Compiègne is about 30 minutes from Senlis, about 45 minutes from Paris by car. I had never heard of it before we came to France this year, but our friend Didier recommended that we visit. The village dates from the 6th century, and was called Compendium (“short cut”) in Roman times, as it lies between Beauvais and Soissons. Reminds me of Between, Georgia, which sits between Athens and Atlanta, Georgia.
Beyond the Romans, there’s so many more historic events that have a connection to Compiègne . Napoleon, WWI and WWII, Hitler, and Joan of Arc all came to Compiègne .
Jean d’Arc’s Betrayal
Compiègne is where Jean d’Arc (Joan of Arc) was betrayed and captured by the Burgundians in 1430 during the Hundred Year’s War. She was attempting to relieve the village under siege, but was captured, and sold to the English. That didn’t go well for her and she was burned at the stake as a heretic in 1431. (If you want more of the story, check it out here.)
St. Jean is very big in France and in this region in particular. We saw many plaques, statues, and chapels dedicated to her, France’s national heroine.
The remains of the Grosse Tour du Roi, where Jean was imprisoned are close to the town center and the river. There’s not much left besides a partial tower and a plaque.
A Lovely Park
Parc de Songeons is very close to the Tour du Roi and is a very pretty, small park. If you visit the tower, be sure to detour through the park. You can see some of the arcade arches from the former Jacobins convent.
A Bit About Napoleon (I and III)
The Château de Compiègne was a royal residence, with the current building dating back to the 14th century. Napoleon I had it restored and Napoleon III made it his fall residence. Today, it is a museum with a large collection of First and Second Empire artifacts. We didn’t go into the museum, but if you are interested in those eras, it would be worth the stop.
WWI and the Armistice
Skipping ahead several decades, Compiègne was occupied by the German army in World War I. The Clairière de l’Armistice (Glade of the Armastice) nearby was the site of the signing of the Armistice to end that war in 1918. The signing took place in a train car, just outside the town. This location became a garden and memorial, which evidently was a sore spot for Adolf Hitler. There is a replica of the train car at the memorial garden, along with other statues and monuments to the war’s casualties.
WWII and Compiègne
The memorial to the 1918 Armistice evidently made Adolf Hitler so angry that when the French surrendered in the early days of WWII, he had the signing of the Franco-German Armistice of 1940 performed at the same spot, in the same railway car. The German army proceeded to destroy all the other monuments, including the Alsace-Lorraine memorial depicting the German eagle impaled on a sword. Hitler had them leave the statue of Marshall Foch so he could look out over the destruction, figuratively speaking.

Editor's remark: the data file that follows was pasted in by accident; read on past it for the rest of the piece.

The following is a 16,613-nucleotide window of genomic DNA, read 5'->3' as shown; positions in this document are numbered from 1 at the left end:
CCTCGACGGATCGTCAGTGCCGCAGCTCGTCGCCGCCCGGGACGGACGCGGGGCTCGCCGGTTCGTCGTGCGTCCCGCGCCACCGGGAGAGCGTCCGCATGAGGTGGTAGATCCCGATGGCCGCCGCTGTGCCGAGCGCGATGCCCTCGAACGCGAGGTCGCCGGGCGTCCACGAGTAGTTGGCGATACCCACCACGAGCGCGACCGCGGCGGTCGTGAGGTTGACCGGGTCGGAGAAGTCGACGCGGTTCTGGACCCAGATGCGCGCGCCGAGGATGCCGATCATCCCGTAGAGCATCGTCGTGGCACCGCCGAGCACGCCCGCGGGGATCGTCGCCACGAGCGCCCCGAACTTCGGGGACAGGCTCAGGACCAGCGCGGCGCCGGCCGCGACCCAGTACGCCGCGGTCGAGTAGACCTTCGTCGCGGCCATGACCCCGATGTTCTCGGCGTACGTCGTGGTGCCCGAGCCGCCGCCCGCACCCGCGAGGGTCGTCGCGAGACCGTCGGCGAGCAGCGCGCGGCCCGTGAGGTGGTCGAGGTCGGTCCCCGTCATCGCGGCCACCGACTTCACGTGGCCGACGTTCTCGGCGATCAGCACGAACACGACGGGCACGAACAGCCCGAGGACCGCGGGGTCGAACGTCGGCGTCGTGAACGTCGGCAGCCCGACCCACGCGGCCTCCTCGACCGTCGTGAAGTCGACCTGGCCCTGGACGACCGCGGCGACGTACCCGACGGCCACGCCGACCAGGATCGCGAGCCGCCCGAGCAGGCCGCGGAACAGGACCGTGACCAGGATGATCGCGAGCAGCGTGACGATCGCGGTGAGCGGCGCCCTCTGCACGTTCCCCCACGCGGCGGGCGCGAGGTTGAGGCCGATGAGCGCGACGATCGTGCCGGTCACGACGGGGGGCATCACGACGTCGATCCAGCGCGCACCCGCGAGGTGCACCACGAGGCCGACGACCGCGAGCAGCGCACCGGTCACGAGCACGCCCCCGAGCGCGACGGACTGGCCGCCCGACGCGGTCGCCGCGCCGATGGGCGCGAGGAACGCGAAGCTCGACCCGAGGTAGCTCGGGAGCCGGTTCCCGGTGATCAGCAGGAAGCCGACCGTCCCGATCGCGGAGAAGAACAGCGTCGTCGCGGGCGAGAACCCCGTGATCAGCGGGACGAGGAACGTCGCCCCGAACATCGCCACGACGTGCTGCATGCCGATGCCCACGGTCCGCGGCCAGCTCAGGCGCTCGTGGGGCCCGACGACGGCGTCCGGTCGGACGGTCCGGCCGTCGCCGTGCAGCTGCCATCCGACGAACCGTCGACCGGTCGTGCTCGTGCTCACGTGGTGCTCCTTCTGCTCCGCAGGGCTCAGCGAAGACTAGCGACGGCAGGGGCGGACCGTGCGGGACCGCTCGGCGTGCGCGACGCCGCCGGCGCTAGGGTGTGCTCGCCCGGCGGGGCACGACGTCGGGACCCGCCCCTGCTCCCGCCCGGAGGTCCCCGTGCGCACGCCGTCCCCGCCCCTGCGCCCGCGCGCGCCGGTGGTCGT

The original railway carriage was taken to Berlin as a trophy, only to be destroyed by the Nazis in 1945. Today, the carriage in the museum is a replica from that same era. The Alsace-Lorraine eagle statue was re-created and re-installed in the clearing after the war ended. In 2018 the town of Compiègne commissioned and installed the “Peace Ring” in the clearing, bearing the word “peace” in 52 languages. More about the Glade of the Armistice is here.
A Dark Chapter, an Important Place
Also during WWII, Compiègne was the location of a POW and relocation camp. Royallieu-Compiègne is now a museum and memorial to the people held there, mostly French Resistance fighters and Jews. It is estimated that around 50,000 people were held this facility — most of whom were deported to work and death camps in Germany. Some were shot as hostages in the nearby forest. Only 4,000 would survive the war. As you approach the entrance, there is a wall of the names of those who were detained at the camp. I was in tears before even entering the building.
I thought that the museum presented this very challenging information with great care for the dignity of the people detained there. You can listen to audio files of various survivors, see videos of the period, and walk through three of the barracks. It was very emotional for me, but I believe it is incredibly important that we, as a society, maintain these sites and hear these stories. More about Royallieu-Compiègne can be found here.
The facility was closed at the end of the war in 1945 and remained closed until the museum opened in 2008. You can read more about the creation of the museum here.